Your health
By Sally Robinson and Keith Bly

By the time an average child finishes high school, he or she will have spent thousands of hours in front of the television set. Today, many pediatricians believe excessive television viewing by youngsters reinforces such destructive behaviors as alcohol abuse and cigarette smoking.

According to a study published in Pediatrics (the journal of the American Academy of Pediatrics), television and other media represent one of the most important and under-recognized influences on child and adolescent health. 

“American media contribute more to adverse health outcomes than to positive or prosocial ones,” according to authors from the University of Mexico School of Medicine, Albuquerque, and the University of California, Santa Barbara. 

Young people average 16 to 17 hours of television viewing weekly, beginning as early as age 2, the article states. When video game and videocassette usage are added, some teenagers may spend as many as 35-55 hours in front of the TV. 

Citing more than 150 references, the authors note the following: 

• Young people view an estimated 10,000 violent acts each year. A recent National Television Violence Study examined nearly 10,000 hours of television programming in a three-year period and found that 61 percent contained violence, with children’s programming being the most violent. 

• Each year, teenagers view nearly 15,000 sexual references, innuendoes and jokes of which less than 170 will deal with abstinence, birth control, sexually transmitted diseases or pregnancy. The so-called family hour of prime time television (between 7 and 9 p.m.) contains more than eight sexual incidents per hour, four times more than in 1976.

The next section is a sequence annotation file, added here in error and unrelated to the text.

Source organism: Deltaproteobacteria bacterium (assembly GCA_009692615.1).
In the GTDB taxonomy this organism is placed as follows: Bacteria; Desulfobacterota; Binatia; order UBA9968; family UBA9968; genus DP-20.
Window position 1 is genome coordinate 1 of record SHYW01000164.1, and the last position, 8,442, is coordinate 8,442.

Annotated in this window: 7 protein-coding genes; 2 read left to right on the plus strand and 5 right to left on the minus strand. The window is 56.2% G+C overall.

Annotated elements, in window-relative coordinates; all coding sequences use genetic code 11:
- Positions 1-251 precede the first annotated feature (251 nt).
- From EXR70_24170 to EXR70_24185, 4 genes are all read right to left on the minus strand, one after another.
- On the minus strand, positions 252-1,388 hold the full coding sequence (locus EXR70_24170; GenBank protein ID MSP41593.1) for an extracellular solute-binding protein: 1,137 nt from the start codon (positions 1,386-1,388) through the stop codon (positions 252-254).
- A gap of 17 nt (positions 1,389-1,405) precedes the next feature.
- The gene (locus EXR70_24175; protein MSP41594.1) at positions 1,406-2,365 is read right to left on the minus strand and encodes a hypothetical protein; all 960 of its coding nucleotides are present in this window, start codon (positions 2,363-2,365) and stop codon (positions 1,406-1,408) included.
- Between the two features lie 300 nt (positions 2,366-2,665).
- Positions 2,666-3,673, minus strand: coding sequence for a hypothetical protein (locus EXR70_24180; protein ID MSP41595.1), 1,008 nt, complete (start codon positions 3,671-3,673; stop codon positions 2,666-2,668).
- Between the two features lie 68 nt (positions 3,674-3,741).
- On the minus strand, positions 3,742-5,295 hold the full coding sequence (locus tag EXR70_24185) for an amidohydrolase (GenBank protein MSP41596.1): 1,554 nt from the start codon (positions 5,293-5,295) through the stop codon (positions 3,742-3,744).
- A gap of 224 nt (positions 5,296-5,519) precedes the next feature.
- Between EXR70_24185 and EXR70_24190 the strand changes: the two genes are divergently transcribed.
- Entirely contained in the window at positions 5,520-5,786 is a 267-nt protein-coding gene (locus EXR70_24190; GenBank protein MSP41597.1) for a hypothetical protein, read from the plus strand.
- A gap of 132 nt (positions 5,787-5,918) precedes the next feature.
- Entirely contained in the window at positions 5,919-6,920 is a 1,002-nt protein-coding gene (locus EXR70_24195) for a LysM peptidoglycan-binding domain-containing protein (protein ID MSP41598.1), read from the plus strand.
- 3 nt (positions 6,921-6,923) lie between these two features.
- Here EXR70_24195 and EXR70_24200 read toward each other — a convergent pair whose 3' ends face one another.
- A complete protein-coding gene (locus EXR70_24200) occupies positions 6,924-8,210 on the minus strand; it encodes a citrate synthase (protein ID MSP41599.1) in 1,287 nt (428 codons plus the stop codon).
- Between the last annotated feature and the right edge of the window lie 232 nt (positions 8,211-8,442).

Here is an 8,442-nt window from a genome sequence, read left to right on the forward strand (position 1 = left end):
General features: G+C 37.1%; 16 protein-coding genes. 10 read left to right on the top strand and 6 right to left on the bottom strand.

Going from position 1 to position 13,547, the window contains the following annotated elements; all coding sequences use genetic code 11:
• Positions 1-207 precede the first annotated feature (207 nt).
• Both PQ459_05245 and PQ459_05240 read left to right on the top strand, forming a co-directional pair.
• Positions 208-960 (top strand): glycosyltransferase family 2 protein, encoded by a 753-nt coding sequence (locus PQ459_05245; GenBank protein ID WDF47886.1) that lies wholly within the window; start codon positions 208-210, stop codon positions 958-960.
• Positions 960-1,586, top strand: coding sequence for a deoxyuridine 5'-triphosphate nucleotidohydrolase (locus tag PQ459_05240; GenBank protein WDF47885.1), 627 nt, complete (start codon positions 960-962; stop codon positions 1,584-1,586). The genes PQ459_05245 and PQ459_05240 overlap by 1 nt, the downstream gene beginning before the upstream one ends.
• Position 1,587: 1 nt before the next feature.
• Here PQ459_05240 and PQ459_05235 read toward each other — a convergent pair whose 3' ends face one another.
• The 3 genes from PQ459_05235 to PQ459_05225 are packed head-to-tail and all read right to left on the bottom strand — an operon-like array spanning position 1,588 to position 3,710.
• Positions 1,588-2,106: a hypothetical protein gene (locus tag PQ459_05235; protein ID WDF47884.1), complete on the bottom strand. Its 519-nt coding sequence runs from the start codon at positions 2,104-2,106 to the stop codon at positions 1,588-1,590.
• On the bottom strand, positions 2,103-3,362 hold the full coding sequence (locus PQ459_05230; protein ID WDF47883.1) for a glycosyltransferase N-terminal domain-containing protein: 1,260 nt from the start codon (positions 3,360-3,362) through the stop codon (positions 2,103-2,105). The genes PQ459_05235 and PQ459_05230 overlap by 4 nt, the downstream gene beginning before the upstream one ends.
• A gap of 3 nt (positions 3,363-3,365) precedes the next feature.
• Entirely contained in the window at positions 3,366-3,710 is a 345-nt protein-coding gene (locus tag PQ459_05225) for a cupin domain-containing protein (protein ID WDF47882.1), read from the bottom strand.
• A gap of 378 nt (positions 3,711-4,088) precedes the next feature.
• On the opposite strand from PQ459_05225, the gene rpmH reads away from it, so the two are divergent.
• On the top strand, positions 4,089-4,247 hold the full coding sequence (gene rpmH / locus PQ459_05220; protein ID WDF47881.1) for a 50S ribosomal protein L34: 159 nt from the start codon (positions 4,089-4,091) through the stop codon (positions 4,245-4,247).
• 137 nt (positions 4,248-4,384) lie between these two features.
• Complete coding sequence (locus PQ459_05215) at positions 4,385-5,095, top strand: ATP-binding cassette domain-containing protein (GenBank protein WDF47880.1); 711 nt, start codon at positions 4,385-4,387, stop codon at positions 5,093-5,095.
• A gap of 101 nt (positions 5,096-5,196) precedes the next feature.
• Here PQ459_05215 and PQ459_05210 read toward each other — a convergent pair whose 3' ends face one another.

• Alcohol, tobacco or illicit drugs are present in 70 percent of prime time network dramatic programs, 38 out of 40 top-grossing movies and half of all music videos. 

• For every “just say no” or “know when to say when” public service announcement, teens will view 25-50 beer and wine advertisements.

 • Tobacco manufacturers spend $6 billion per year and alcohol manufacturers $2 billion in all media trying to entice young people into just saying yes.

 Many solutions exist, from developing new ways to regulate the media (governmental role) to improving the product itself (entertainment industry’s role).

 Parents also play a key role in a child’s television-viewing experience. We do not recommend TV sets in kids’ bedrooms as it promotes unsupervised television watching. Here are some additional things you can do:

 • Watch television with your child and discuss the program and commercial content. 

• Always be aware of what your youngster watches. 

• Restrict overall TV viewing. 

The authors of the study conclude, “Children and teenagers comprise a captive audience for entertainment producers, but they also represent the next and only source of adults in American society. As such, they deserve far better than what they are being exposed to now.”

 Sally Robinson is a clinical professor of pediatrics at the University of Texas Medical Branch at Galveston Children’s Hospital and Keith Bly is an assistant professor of pediatrics in the UTMB Children’s Emergency Room. This column is not intended to replace the advice of a physician.